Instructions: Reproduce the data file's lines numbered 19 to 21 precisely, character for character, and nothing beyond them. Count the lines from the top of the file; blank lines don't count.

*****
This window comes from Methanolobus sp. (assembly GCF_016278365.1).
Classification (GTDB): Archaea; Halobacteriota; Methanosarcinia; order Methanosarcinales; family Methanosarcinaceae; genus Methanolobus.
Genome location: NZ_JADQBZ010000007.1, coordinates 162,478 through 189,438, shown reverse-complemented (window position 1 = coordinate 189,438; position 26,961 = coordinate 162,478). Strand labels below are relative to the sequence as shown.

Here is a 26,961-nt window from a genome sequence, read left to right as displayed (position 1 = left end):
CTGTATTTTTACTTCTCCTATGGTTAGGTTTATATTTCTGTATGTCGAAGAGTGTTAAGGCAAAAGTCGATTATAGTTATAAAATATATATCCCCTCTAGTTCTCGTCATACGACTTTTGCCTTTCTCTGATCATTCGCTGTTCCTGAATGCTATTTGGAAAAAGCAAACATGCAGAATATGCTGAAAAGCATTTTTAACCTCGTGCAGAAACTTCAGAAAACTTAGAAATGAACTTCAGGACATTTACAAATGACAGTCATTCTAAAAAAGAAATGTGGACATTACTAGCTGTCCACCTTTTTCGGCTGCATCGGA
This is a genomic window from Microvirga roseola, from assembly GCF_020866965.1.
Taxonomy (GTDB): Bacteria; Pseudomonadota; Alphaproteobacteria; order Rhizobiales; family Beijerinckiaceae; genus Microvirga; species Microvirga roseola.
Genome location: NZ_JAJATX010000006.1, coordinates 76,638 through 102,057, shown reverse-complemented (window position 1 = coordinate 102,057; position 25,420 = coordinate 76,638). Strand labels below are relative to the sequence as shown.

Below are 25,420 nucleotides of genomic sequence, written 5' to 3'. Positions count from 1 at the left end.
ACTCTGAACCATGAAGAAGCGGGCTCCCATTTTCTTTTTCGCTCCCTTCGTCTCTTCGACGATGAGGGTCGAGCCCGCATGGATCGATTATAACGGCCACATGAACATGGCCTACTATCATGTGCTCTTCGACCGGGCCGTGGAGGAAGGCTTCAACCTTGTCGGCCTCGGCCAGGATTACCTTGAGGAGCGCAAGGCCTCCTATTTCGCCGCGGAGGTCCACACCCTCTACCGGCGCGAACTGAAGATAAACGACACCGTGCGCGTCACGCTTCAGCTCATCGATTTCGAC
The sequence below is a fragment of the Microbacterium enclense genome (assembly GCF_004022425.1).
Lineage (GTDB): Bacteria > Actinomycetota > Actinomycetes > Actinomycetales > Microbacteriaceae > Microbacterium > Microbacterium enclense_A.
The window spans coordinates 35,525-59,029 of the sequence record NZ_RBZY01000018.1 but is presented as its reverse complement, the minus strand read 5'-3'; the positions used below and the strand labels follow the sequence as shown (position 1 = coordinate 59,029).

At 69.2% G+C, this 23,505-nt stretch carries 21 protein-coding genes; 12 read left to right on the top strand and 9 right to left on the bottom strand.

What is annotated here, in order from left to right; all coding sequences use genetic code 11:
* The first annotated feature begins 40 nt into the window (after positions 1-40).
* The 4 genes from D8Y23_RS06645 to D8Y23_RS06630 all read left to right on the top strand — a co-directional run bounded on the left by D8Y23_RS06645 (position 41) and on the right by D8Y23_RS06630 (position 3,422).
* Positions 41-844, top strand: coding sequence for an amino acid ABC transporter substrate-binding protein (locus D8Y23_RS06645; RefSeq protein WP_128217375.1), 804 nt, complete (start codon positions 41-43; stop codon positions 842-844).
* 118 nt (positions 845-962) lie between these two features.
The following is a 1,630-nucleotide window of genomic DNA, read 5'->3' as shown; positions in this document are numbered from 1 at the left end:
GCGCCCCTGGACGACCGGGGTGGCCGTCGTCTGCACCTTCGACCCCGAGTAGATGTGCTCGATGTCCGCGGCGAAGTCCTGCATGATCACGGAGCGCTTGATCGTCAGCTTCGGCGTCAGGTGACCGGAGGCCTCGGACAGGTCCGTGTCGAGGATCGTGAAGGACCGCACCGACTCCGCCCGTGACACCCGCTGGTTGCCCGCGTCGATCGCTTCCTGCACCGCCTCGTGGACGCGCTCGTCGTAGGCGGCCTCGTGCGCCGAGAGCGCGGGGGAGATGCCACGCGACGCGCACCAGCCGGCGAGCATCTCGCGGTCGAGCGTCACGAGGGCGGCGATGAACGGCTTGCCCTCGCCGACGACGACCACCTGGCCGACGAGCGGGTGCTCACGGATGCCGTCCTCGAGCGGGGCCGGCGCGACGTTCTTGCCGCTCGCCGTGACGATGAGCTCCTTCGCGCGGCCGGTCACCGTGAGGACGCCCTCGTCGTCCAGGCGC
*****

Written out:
* 118 nt (positions 845-962) lie between these two features.
The following is a 1,630-nucleotide window of genomic DNA, read 5'->3' as shown; positions in this document are numbered from 1 at the left end:
GCGCCCCTGGACGACCGGGGTGGCCGTCGTCTGCACCTTCGACCCCGAGTAGATGTGCTCGATGTCCGCGGCGAAGTCCTGCATGATCACGGAGCGCTTGATCGTCAGCTTCGGCGTCAGGTGACCGGAGGCCTCGGACAGGTCCGTGTCGAGGATCGTGAAGGACCGCACCGACTCCGCCCGTGACACCCGCTGGTTGCCCGCGTCGATCGCTTCCTGCACCGCCTCGTGGACGCGCTCGTCGTAGGCGGCCTCGTGCGCCGAGAGCGCGGGGGAGATGCCACGCGACGCGCACCAGCCGGCGAGCATCTCGCGGTCGAGCGTCACGAGGGCGGCGATGAACGGCTTGCCCTCGCCGACGACGACCACCTGGCCGACGAGCGGGTGCTCACGGATGCCGTCCTCGAGCGGGGCCGGCGCGACGTTCTTGCCGCTCGCCGTGACGATGAGCTCCTTCGCGCGGCCGGTCACCGTGAGGACGCCCTCGTCGTCCAGGCGC